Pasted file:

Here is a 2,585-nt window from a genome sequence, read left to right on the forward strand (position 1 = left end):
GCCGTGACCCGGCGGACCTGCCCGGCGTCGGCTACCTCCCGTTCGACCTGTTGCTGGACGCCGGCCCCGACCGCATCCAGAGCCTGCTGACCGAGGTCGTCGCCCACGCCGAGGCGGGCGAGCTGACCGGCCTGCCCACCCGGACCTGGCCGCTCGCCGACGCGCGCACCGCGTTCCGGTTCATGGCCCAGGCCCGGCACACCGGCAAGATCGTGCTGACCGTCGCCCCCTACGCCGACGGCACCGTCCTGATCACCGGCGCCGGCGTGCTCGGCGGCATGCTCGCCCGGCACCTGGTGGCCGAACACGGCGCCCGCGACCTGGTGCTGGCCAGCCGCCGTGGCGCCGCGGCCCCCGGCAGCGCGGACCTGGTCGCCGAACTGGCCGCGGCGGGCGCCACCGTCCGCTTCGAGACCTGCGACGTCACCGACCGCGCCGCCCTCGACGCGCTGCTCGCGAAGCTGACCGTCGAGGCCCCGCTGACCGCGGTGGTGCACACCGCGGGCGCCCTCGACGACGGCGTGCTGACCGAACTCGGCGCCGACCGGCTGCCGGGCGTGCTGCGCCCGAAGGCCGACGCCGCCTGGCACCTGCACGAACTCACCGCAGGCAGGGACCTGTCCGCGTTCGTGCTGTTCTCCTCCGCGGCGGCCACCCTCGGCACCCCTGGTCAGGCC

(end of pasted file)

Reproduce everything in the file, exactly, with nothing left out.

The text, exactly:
Here is a 2,585-nt window from a genome sequence, read left to right on the forward strand (position 1 = left end):
GCCGTGACCCGGCGGACCTGCCCGGCGTCGGCTACCTCCCGTTCGACCTGTTGCTGGACGCCGGCCCCGACCGCATCCAGAGCCTGCTGACCGAGGTCGTCGCCCACGCCGAGGCGGGCGAGCTGACCGGCCTGCCCACCCGGACCTGGCCGCTCGCCGACGCGCGCACCGCGTTCCGGTTCATGGCCCAGGCCCGGCACACCGGCAAGATCGTGCTGACCGTCGCCCCCTACGCCGACGGCACCGTCCTGATCACCGGCGCCGGCGTGCTCGGCGGCATGCTCGCCCGGCACCTGGTGGCCGAACACGGCGCCCGCGACCTGGTGCTGGCCAGCCGCCGTGGCGCCGCGGCCCCCGGCAGCGCGGACCTGGTCGCCGAACTGGCCGCGGCGGGCGCCACCGTCCGCTTCGAGACCTGCGACGTCACCGACCGCGCCGCCCTCGACGCGCTGCTCGCGAAGCTGACCGTCGAGGCCCCGCTGACCGCGGTGGTGCACACCGCGGGCGCCCTCGACGACGGCGTGCTGACCGAACTCGGCGCCGACCGGCTGCCGGGCGTGCTGCGCCCGAAGGCCGACGCCGCCTGGCACCTGCACGAACTCACCGCAGGCAGGGACCTGTCCGCGTTCGTGCTGTTCTCCTCCGCGGCGGCCACCCTCGGCACCCCTGGTCAGGCC